In this post, Brian Byrne, EMVCo Director of Engagement and Operations, explores the increasing popularity of QR codes and how the EMV® Specifications offer a common foundation for QR code payment solutions that will work both domestically and internationally, support multiple payment options and enable merchants to increase consumer engagement with loyalty and reward programs.
Walk down a street in China or India and it becomes immediately apparent that QR codes are woven into the fabric of everyday life. Nothing demonstrates this more than the boom in QR code-based mobile payments. QR code payment transactions in China have increased fifteenfold over the past three years, and 40% of consumers in India regularly use QR codes to make payments.
Even in the U.S. where QR codes have been slow to catch on, the technology has enjoyed newfound popularity recently as businesses have sought quick and affordable ways to meet consumers’ appetite for touch-free convenience. QR codes have provided Americans an easy, hygienic method to view menus and order takeout, redeem coupons and rewards, and return online purchases. And this emergence of QR codes across retail and commerce in the U.S. has significant implications for payments.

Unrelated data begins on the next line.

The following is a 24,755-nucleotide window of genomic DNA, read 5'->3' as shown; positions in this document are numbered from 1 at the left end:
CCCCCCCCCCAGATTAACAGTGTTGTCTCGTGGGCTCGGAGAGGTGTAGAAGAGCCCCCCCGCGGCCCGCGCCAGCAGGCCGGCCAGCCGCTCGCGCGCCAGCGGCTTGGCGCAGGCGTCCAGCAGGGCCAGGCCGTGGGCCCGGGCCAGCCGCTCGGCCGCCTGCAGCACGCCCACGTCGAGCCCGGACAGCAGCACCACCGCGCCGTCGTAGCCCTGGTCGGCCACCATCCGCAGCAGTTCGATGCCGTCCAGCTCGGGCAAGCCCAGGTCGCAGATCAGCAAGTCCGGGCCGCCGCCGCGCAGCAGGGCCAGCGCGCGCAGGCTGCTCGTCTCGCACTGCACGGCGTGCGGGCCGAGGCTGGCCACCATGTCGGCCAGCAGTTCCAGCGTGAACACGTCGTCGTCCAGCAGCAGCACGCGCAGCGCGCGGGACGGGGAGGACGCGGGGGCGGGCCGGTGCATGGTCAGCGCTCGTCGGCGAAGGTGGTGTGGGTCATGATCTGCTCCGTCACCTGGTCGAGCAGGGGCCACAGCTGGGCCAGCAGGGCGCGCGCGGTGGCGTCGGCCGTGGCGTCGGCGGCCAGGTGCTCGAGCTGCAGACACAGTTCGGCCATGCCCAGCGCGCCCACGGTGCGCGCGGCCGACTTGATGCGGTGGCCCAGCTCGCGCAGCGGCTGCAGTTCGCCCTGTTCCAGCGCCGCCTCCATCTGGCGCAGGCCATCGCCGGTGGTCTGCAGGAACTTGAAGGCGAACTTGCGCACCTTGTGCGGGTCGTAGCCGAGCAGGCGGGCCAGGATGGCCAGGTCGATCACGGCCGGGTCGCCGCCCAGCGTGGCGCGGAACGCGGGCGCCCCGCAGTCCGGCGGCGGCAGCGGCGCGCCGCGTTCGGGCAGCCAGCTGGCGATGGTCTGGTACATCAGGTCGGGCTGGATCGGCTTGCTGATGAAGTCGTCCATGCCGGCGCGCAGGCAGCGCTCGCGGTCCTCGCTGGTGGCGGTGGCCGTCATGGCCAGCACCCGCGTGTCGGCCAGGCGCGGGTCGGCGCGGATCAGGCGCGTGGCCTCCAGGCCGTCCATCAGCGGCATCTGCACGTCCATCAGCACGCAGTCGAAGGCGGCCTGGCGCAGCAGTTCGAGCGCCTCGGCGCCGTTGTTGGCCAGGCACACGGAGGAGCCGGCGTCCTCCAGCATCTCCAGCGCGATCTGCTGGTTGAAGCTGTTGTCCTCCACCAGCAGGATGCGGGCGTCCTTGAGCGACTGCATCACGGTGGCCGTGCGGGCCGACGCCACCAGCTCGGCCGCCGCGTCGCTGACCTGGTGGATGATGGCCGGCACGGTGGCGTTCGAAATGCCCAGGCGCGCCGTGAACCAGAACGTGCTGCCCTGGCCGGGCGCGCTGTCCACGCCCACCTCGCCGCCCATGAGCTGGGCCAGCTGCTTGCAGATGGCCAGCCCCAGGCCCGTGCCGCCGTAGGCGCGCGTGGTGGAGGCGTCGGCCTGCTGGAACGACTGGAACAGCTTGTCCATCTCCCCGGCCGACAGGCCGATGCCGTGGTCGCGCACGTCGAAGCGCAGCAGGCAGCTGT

On the Horizon – QR Code Payments in the U.S.
Payment convenience and choice are increasingly important to consumers, and the pandemic has intensified these expectations with more demand for socially distanced options that enable simple, touch-free transactions. A recent study found that 84% of consumers around the world expect to make purchases when they want and how they want. In fact, 60% indicated they have changed shopping behaviour in recent months with convenience and value in mind.